0:11:53.6 Chris: The first part of trust, and this goes back to our number two in the chaos, getting organized. The first part of building trust is them knowing that they can count on you, and when you’re assuming the leadership role, you’re saying, Hey, you know what, not that I’m perfect, but that there’s someone here that is taking responsibility. Now, does that mean you have to do the work? It actually means the contrary. Responsibility means you can choose who’s best for all the work, it simply means that someone is saying, I’m owning this, and by owning it as a leader, what are the leaders roles… I had a friend once that runs a giant company, I asked her how she saw leadership, and she said… She said, My job as a leader is number one to basically figure out how to allocate resources to say who’s best at what, and let’s make sure that happens. So that’s number one, the leader’s role as allocating resources, that includes finances and all the other stuff we have to do. But the big part of a leader is giving everybody on your team what they need to be successful. 

That’s your job, your job is, how can I get you…How can I empower our team to be better? And one of the ways to empower that is with customers!

Tyler: It’s true, can we buy more equipment, gear, learning materials for our school if we haven’t grown in six months? No. By the way, education… And there’s different industries. We help a lot of industries at TeacherZone.com, some industries costs are more expensive than others, some choose that may get expensive, but either way, education comes with a cost, and in order for us to emboldened, we need those students coming in. We need that new teacher that heard about us and came over from a different company because they heard that there’s so much excitement going on at our here.  When the teacher comes on board then the morale of the team is like, “No way that guy is coming or that gals coming to work here?” You know, thats synergy, it starts to snowball from there.

0:14:12.0 Chris: That there’s people that won’t last in your company, if you’re new to business, it’s one of the sarts, Tyler and I… With an old company that I had, we had a graphic designer that I love to death, but when I had to let him go, he was my first employee in that company, it was such a sad day because we love that person, but the company had outgrown them bottom line, and it was… And we gave warnings and we gave right up, so we give all this stuff in the bottom line is that your company will outgrow some of your staff if you are truly leading and fueling growth. If you’re not feeling great, you’re not in it. I hear a lot of… We talked to a lot of you and you’re like, Well, my instructors are just… They’ve been with me a long time, and they’re bad habits and all this…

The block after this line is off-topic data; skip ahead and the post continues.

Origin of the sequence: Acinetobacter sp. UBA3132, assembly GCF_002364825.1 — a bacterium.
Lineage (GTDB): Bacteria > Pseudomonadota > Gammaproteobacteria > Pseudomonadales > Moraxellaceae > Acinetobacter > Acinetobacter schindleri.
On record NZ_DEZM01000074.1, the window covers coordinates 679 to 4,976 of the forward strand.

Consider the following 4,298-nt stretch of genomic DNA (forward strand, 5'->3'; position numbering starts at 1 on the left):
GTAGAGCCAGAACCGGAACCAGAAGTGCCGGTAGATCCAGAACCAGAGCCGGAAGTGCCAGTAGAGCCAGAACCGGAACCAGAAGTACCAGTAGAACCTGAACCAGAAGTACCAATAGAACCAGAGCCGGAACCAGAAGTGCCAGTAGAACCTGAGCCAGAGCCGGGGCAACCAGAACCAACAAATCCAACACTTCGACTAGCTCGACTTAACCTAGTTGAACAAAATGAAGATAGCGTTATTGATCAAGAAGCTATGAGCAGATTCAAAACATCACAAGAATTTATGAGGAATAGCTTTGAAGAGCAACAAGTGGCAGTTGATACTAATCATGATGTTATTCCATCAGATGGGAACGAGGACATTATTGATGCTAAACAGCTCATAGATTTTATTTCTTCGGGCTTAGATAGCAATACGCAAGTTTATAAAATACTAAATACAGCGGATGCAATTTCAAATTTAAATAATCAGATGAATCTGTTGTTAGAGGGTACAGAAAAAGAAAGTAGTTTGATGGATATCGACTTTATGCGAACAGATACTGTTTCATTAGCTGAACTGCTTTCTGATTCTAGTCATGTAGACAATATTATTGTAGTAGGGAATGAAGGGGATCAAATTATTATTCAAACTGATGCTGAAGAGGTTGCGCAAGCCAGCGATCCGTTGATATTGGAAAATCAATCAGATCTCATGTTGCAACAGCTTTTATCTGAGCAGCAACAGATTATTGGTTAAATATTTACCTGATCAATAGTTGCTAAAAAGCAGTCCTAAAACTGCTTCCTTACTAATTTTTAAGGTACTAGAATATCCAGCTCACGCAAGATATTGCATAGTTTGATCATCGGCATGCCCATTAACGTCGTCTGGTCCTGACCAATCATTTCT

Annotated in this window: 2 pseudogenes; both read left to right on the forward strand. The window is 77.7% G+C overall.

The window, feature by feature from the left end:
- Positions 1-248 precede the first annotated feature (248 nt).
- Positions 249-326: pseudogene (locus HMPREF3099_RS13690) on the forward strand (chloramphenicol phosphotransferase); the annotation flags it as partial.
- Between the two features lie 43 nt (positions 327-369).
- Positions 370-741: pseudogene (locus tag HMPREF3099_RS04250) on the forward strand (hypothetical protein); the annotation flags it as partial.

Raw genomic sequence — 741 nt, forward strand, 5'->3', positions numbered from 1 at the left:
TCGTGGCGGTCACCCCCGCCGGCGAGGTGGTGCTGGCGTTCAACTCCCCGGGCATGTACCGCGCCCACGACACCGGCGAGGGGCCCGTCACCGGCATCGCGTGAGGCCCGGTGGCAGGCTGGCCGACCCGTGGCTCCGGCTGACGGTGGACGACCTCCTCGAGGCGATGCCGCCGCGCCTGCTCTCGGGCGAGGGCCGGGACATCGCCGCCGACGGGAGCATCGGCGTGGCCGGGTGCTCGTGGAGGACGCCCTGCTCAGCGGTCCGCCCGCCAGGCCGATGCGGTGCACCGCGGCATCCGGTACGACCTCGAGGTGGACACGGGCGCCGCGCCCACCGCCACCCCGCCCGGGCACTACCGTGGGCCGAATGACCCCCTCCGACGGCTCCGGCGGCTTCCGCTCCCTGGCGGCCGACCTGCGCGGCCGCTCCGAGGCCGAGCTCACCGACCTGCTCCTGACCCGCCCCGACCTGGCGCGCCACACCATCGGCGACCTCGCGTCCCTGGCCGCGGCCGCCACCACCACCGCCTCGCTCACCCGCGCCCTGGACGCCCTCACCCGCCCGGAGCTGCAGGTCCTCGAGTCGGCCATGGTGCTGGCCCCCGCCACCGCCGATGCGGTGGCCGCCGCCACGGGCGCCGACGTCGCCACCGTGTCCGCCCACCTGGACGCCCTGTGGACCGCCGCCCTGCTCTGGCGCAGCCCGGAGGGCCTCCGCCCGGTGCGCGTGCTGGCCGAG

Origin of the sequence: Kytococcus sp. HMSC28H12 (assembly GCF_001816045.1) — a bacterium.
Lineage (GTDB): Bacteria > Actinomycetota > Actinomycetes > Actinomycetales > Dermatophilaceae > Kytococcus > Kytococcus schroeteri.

0:15:01.1 Tyler: Wait, You don’t sound like that though? haha. That’s Chris’s favorite Bullwinkle style voice, so yeah, 

Chris: Haha! You probably have a much nicer voice. But the key to it is realizing that an infinite game, we’re always trying to get better, all of us. It’s not just your staff, It’s you to seek out leadership stuff, look into ways to be a better leader, and the way that I… Tyler and I like to describe it to our staff is we basically will liken it to the fact of… Our job is to also look into the future, it’s to give everybody what they need today, and then it’s to fly 10,000 feet up and to make sure that there’s not a hurricane coming in the distance, is to make sure that if there’s a threat coming in the distance, we have batten down the hatches and prepare everybody for it, so leadership has those two roles of empowering your current moment and then looking into the future and fueling growth is part of looking into the future, because if you’re not growing, then you’re going the other way. You’re decaying. I give it a metaphor to my kids, Tyler, all the time, that  money is just a metaphor for helping people, it’s basically… That’s true, I do. Basically, the more people you help, the more money comes to… We really directly related now, is it always really… Of course, you guys, you can find moments in history where there’s Robber Barons and jerks, and there’s zero sum game mindset where they fought to the death and the winner took all the spoils, fine.  But thats not the modern world.

0:16:33.8 Tyler: Right, In a modern world, especially in a membership economy that everyones used to that’s based on experience and community and being part of something and sticking around, so that that income keeps coming in, that’s where we are today. And if you don’t have a special culture, if you aren’t fueling the growth of your parents, students, teachers, staff, ops team, if you’re not helping them grow as people and you aren’t growing yourself, the company, it will just become stagnant and stop growing.

0:17:08.7 Chris: So that’s a good segue into this fueling your growth part so… Well, what does fueling  your growth start with… First it starts with a want to, with you realizing that you are a leader and that you have to stick to your guns and simplify, and there’s a lot of things that’ll help you grow. Number one, simplification. If you’ve got 52 different options. Humans don’t do well with that. Why? Remorse! We’re afraid that if you’ve got 52 different flavors, I’m gonna pick the wrong one, how can I possibly pick the right one? There’s too many choices. So the studies have shown that if you can limit your choices ideally three, then customers don’t feel like remorse come in ’cause how bad can I mess up on three choices